• Top 5 Totally Absurd Scrabble Words and Their Definitions

    word definitions

    Most people would agree that Scrabble is a game for people with good vocabulary, an eye for opportunity and common sense. But what if you somehow stumbled upon unfamiliar words that sound so crazy that calling them gibberish would be an understatement. It pays to learn unusual words – put one on the board and look at your opponent’s facial expression when he finds out that it’s actually legitimate. So, let’s cut to the chase, and learn a few of these words. You never know, they may come in handy in the future!

    Qindarka, Albania’s version of the cent
    Scrabble is fond of foreign currencies, which may be the reason why Hasbro, the game’s distributor in North America, included Qindarka in the official word list. Basically, this word is the plural form of qintar, Albania’s version of the cent. The southeastern European country’s official currency is the Lek, and one lek is equal to one hundred qintar. It gives a base score of 22 in Scrabble. Its length makes it a bingo word and you could cover multiple bonus tiles by using it.

    Zyzzyva, a tropical insect
    You can actually play this word, as long as you somehow have the two blank squares with you. Despite the dim chances of being able to play it, this word deserves a spot on this list. Just read it. This word is used to call a weevil (a type of beetle) usually found staying at palms plants. The blank tiles reduce its value by 20 points, but it still gives a respectable 23 points and a bingo chance.

    Syzygy, an astronomical alignment
    Although you need to use a blank square to be the third Y, syzygy is still a handy word to learn – it has no vowels and it looks like a word made up by a toddler. This is defined as an astronomical alignment of the moon, sun and earth in a straight line. It dishes out a base score of 21, and it forms an amusing expression on your opponent’s face. If this isn’t enough for you, it has three other derivatives, which are: syzygal, syzygial and its plural form, syzygies.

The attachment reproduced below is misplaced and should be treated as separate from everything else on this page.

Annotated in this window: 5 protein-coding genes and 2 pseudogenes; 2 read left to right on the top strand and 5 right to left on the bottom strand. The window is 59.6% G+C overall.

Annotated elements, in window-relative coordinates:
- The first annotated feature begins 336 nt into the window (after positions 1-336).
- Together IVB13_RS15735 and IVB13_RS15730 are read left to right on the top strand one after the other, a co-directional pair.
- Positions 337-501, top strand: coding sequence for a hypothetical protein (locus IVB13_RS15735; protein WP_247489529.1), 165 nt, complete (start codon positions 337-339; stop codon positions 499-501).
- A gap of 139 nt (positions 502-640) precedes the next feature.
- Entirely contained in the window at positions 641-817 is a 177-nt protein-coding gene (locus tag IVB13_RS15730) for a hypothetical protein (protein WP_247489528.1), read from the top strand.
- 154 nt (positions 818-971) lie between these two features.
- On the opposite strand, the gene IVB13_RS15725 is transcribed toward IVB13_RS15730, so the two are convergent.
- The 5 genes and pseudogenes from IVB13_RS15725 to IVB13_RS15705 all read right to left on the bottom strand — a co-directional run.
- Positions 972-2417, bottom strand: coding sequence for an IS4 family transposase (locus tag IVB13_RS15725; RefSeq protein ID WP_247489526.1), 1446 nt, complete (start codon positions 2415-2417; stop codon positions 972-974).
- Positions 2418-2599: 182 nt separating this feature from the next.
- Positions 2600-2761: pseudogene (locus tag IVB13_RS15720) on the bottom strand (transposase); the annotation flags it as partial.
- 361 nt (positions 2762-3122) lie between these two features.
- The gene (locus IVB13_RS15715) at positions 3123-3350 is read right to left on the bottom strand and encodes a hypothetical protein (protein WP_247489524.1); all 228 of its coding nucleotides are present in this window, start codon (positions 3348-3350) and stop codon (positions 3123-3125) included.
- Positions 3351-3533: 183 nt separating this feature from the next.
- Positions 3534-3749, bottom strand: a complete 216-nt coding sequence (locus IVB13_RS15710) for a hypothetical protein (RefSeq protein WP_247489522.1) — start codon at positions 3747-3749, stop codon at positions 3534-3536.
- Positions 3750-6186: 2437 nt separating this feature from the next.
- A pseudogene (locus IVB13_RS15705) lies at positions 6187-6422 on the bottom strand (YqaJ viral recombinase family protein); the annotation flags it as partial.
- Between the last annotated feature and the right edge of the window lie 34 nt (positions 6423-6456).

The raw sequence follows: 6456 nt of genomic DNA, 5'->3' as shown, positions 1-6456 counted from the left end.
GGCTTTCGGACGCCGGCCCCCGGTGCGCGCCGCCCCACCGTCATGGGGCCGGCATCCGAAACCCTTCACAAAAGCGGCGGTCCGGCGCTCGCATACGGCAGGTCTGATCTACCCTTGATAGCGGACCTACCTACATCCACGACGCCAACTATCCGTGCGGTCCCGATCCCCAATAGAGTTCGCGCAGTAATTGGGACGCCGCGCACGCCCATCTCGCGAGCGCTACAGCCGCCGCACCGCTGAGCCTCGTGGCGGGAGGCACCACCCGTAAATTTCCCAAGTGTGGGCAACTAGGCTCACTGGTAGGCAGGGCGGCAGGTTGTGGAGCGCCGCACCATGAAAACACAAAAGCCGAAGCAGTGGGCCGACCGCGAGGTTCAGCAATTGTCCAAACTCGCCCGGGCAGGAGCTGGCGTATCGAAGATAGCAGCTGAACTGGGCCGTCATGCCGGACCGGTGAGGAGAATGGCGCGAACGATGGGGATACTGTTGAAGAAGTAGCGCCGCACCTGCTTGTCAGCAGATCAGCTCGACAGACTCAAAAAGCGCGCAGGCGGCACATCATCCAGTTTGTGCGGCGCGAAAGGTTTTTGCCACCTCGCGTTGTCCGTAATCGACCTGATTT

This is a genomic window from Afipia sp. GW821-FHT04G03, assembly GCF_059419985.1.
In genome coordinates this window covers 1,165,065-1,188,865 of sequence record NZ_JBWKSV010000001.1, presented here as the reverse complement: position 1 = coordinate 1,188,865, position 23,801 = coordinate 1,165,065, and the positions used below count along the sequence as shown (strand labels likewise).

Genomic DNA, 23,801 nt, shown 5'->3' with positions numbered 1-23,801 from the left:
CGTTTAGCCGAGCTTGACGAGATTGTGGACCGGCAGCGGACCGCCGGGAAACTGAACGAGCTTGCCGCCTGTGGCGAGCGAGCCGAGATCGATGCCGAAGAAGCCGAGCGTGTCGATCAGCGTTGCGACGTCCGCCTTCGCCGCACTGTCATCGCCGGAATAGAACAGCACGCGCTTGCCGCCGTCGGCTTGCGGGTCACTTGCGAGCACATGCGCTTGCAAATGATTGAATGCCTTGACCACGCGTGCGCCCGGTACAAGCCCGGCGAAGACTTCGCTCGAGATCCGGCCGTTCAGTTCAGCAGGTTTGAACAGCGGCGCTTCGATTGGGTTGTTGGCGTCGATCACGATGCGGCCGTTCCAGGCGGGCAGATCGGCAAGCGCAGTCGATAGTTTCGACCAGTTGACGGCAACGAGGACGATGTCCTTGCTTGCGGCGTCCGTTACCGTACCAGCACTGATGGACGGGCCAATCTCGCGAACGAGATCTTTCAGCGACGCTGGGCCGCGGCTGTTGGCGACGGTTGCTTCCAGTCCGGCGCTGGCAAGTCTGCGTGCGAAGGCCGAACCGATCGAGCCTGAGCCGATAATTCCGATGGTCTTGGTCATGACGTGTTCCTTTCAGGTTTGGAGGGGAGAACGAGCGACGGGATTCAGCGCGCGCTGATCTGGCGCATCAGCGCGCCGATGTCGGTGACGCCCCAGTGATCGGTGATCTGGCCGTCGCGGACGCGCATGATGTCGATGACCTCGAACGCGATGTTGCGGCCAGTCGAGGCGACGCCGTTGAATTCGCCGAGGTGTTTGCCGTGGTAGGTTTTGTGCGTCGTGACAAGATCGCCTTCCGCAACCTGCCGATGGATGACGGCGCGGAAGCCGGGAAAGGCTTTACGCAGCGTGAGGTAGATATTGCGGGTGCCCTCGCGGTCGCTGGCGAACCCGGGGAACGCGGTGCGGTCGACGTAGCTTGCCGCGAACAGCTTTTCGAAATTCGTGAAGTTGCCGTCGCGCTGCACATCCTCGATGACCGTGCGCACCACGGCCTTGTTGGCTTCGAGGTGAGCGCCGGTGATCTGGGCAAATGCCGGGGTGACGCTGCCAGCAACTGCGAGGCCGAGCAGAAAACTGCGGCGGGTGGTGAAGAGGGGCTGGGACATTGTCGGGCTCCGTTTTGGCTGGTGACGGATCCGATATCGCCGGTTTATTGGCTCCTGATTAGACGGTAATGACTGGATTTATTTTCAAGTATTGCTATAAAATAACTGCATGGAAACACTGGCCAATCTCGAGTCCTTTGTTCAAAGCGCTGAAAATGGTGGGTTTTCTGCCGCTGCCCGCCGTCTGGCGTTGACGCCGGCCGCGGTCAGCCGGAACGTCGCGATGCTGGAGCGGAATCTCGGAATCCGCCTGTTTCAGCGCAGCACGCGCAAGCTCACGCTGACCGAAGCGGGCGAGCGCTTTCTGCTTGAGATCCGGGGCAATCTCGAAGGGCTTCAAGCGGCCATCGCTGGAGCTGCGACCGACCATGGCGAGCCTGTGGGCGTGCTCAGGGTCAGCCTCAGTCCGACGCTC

Umiaq, a boat
    This word could pass off as an ancient Middle Eastern king’s name, but it actually came from the Eskimo people, specifically the Inuit and Yupik. It was used as a boat to move people and possessions to seasonal hunting grounds, but due to the rise of motorboats, it has been replaced by most. However, it is still being used by some tribes in Alaska. It could also be spelled umiak. It gives a base score of 16, but more than that, it’s a great way to get rid of the Q and M.

    Dirndl, a woman’s dress
    The word dirndl originated from Germany, and is primarily defined as a full wide skirt with a tight waistband. It is also used to call a dress worn by peasant women in countries like Germany, Switzerland and Austria. It only gives a total of eight points, but it’s certainly something you’d want to wear (if you’re a girl) to a costume party.

    Overall, if you’re playing with the “challenge” rule, adding these words into your arsenal is strategically a good thing: your opponent may lose a turn by challenging you!